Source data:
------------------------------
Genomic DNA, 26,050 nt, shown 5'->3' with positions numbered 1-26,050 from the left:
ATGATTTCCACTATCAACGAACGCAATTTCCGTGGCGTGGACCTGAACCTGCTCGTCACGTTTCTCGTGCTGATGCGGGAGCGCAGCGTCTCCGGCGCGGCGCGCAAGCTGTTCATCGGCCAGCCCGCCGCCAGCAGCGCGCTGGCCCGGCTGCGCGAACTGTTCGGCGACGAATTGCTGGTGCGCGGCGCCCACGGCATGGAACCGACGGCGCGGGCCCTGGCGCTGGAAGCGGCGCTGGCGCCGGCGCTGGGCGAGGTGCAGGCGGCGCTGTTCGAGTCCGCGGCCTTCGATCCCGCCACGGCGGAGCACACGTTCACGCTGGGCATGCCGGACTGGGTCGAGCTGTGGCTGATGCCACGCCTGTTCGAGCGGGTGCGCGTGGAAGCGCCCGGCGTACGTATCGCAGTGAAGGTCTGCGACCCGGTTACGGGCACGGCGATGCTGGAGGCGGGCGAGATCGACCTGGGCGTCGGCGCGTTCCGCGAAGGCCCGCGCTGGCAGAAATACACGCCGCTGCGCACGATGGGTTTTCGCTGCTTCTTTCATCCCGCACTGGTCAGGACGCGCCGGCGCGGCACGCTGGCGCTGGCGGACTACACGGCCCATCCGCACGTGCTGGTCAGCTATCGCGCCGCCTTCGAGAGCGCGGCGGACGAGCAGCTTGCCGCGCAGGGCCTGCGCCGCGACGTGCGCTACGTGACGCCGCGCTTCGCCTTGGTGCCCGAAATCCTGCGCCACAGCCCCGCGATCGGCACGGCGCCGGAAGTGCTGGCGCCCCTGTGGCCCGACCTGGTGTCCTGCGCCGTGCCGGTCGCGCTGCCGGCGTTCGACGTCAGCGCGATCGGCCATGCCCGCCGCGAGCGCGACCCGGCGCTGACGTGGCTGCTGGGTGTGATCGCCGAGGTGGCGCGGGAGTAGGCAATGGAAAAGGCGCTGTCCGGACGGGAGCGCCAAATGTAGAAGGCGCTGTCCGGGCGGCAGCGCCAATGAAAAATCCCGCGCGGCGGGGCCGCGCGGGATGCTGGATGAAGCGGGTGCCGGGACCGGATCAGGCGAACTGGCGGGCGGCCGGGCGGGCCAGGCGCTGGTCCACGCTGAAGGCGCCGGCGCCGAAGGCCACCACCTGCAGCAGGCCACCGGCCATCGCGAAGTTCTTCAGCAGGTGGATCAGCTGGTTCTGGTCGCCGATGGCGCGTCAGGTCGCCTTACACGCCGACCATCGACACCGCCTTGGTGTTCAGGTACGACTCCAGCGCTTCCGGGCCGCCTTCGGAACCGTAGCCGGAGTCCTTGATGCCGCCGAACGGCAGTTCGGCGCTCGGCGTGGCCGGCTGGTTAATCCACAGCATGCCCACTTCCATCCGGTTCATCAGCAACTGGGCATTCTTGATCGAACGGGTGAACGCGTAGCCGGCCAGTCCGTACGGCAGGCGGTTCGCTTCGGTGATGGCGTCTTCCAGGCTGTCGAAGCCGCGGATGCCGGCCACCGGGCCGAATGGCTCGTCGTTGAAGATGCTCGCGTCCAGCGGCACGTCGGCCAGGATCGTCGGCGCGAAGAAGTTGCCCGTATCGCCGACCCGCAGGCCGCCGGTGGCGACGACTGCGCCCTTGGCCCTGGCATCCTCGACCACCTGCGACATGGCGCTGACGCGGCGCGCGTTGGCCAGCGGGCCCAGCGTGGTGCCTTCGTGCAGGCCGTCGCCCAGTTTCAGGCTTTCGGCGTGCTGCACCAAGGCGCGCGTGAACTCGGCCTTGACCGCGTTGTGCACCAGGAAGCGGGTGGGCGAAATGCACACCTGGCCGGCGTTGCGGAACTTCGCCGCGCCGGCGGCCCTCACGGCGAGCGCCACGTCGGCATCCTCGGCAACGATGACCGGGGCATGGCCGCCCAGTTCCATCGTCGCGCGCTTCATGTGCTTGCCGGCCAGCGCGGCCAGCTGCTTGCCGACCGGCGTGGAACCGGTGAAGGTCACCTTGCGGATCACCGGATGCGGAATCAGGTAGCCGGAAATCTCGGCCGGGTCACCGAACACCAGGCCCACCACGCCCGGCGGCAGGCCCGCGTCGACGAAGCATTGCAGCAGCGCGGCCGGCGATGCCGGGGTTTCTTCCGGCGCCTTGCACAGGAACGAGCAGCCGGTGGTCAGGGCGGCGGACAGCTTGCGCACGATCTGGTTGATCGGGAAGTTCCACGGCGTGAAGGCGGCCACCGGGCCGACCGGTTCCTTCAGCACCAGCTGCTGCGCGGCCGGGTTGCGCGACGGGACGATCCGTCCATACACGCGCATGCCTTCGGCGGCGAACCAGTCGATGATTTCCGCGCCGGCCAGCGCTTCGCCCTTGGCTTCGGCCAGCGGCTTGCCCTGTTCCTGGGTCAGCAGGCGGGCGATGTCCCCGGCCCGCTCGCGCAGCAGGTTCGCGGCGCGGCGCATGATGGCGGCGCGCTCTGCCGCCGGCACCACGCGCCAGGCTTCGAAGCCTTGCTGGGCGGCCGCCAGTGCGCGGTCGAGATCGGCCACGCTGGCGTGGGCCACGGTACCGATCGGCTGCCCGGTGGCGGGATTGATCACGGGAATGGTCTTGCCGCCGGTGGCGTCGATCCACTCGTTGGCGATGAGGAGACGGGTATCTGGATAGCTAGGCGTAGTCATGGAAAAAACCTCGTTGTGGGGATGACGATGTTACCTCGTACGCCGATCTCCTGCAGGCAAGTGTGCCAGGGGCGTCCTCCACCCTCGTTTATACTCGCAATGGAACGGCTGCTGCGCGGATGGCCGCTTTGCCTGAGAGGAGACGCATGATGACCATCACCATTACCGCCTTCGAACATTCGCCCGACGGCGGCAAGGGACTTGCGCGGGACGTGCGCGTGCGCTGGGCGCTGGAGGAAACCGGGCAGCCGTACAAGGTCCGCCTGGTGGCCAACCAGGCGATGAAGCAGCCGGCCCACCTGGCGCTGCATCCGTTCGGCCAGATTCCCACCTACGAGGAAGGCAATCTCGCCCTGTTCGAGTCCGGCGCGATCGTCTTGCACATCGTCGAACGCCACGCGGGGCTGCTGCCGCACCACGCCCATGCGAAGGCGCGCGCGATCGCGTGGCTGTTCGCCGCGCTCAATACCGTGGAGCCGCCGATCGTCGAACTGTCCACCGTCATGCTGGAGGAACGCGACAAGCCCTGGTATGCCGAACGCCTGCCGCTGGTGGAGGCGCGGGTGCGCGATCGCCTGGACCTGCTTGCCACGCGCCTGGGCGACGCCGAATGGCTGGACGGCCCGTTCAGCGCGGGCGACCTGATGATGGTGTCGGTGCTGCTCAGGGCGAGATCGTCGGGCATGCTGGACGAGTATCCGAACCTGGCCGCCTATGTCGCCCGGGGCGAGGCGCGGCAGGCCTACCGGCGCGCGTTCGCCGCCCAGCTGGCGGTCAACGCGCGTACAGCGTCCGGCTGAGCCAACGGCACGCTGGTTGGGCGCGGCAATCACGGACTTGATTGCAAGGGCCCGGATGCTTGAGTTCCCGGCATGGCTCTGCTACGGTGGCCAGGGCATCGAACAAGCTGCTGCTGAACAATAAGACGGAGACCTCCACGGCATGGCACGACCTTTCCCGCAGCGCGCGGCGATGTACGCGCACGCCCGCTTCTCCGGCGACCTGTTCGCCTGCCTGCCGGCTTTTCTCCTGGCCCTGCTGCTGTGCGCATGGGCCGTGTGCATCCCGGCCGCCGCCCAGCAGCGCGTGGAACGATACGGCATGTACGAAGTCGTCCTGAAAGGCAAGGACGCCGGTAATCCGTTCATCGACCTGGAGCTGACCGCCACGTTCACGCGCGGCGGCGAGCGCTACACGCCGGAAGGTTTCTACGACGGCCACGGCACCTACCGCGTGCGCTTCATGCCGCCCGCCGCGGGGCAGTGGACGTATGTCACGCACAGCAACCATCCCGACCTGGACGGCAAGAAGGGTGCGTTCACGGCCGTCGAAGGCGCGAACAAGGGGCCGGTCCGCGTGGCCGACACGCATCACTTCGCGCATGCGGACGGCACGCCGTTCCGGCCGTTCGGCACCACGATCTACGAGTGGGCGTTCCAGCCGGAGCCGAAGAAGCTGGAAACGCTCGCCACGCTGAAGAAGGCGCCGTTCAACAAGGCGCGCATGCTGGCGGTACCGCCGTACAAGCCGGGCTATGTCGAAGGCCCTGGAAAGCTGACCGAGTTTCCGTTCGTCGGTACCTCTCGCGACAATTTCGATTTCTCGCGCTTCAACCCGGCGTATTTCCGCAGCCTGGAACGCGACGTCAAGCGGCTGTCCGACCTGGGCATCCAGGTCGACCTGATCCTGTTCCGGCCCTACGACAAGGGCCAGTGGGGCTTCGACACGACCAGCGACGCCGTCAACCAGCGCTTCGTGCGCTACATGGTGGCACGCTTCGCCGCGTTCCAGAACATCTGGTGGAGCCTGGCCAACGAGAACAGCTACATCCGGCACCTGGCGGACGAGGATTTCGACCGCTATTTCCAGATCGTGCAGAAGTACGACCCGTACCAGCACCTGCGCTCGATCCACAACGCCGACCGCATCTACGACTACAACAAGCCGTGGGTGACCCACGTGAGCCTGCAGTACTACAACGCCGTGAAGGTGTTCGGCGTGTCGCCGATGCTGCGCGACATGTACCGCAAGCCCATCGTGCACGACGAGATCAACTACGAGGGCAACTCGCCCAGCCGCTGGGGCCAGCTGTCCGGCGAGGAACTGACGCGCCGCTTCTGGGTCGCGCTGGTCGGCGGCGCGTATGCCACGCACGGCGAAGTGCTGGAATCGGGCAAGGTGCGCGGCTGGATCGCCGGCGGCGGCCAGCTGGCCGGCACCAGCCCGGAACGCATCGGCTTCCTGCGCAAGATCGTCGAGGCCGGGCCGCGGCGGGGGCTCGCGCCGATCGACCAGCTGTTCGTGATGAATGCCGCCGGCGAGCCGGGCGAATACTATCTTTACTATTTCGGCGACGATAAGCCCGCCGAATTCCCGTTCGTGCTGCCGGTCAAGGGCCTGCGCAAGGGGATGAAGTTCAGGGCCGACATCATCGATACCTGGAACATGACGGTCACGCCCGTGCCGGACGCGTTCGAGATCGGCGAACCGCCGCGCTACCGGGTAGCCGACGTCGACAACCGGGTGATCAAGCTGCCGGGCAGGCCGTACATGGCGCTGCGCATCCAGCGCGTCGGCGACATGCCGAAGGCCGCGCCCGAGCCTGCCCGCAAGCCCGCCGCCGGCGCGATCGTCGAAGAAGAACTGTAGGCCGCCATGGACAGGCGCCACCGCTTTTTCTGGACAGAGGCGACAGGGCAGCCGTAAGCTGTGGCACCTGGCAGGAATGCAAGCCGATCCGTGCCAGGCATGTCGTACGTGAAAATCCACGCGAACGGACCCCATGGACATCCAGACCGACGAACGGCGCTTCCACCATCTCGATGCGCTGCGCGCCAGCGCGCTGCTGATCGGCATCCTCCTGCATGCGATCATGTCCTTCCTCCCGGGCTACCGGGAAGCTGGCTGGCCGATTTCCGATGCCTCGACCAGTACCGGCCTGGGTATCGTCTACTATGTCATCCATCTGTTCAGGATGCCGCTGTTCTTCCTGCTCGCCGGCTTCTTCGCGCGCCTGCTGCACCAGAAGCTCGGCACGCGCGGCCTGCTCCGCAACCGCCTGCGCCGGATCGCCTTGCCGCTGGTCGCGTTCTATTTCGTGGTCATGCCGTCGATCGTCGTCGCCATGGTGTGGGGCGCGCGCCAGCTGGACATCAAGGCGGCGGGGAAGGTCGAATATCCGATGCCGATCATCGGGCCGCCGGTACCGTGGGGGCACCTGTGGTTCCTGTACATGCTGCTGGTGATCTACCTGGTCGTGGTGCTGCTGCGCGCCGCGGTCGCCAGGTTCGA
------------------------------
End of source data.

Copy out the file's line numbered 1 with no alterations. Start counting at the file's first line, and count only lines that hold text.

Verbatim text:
Genomic DNA, 26,050 nt, shown 5'->3' with positions numbered 1-26,050 from the left: